• You don't know how to use a computer.

  • You've never done any of these things in the past.

  • But again, you've seen people do them

  • so they should be easy.

  • Now in this thought experiment

  • you can probably come to the conclusion

  • that if you've never done these things before

  • you're gonna have a hard time with them.

  • In the real world, the only reason your able

  • to go through your routine, basically on autopilot

  • is because you've done every single action

  • in that routine so many times

  • that they've all become habitual.

  • Now, most people intuitively understand this,

  • but a lot of them fail to apply it

  • to the art that they wanna make and the skills

  • that they want to build.

  • Writing a novel is just like your daily routine

  • in that the process of doing it

  • contains lots of individual steps.

  • And your favorite fantasy author

  • has spent years, or possibly even decades,

  • practicing each and every one of them.

  • At this point, certain parts in the writing process

  • are automatic for these people,

  • which means that they can now focus all of their attention

  • and their creativity on other things.

  • Meanwhile, as a beginner,

  • you're over here trying to split your brain power

  • between adequately describing environments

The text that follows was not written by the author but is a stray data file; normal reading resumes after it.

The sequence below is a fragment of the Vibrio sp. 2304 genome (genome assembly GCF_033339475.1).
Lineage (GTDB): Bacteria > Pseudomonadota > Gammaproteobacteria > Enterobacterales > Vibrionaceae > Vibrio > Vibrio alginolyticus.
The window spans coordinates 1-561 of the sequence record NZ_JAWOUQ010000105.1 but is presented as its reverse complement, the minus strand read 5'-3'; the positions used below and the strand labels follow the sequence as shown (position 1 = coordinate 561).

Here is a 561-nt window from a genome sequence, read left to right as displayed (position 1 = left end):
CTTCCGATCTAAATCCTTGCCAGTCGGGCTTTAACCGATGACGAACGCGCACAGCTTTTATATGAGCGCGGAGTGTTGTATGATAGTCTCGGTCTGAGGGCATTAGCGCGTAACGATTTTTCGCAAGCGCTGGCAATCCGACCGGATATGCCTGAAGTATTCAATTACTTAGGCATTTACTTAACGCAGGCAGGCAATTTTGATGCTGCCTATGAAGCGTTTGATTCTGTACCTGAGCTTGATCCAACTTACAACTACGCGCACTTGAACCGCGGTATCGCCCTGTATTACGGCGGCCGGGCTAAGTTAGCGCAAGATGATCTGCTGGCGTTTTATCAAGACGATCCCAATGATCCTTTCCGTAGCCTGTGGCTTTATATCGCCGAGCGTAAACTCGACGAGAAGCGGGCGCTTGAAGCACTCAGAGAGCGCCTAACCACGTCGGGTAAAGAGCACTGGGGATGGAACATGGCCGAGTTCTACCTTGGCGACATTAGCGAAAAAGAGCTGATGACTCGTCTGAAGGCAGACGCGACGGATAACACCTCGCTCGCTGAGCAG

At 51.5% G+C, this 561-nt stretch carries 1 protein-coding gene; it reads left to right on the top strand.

• and developing characters and relationships

  • and catching plot holes and 800 other elements

  • that you haven't practiced before.

  • This is why you're experiencing the taste gap.

  • You simply haven't had enough time

  • or enough tries to make some of these sub-skills

  • into nearly automatic habits.

  • And this is what stops a lot of people in their tracks

  • because so many people are unwilling

  • to let their idealized perfected vision

  • for their first piece go,

  • and as a result they never finish it

  • and they never develop the necessary skills

  • to close that taste gap.

  • That's where the one percent rule comes in,

  • and it's really simple, it just has two parts.

  • Number one, put yourself on a schedule

  • and publish on a regular basis.

  • It could be a once a week schedule.

  • It could be a once a month schedule.

  • That will allow you to not get mired

  • in perfectionism because you know at a defined point

  • in the future, you're going to have

  • to say this is good enough,

  • it's going out I'm shipping it.

  • Number two, each time you make something

  • on your defined schedule,

  • focus on getting one percent better

  • in some element of that discipline.

  • This is exactly how I got over my own perfectionism

  • when I started my YouTube channel.

  • I had that taste gap.

  • I was watching tons of YouTubers

  • that I really looked up to,

  • and I understood what made their content great,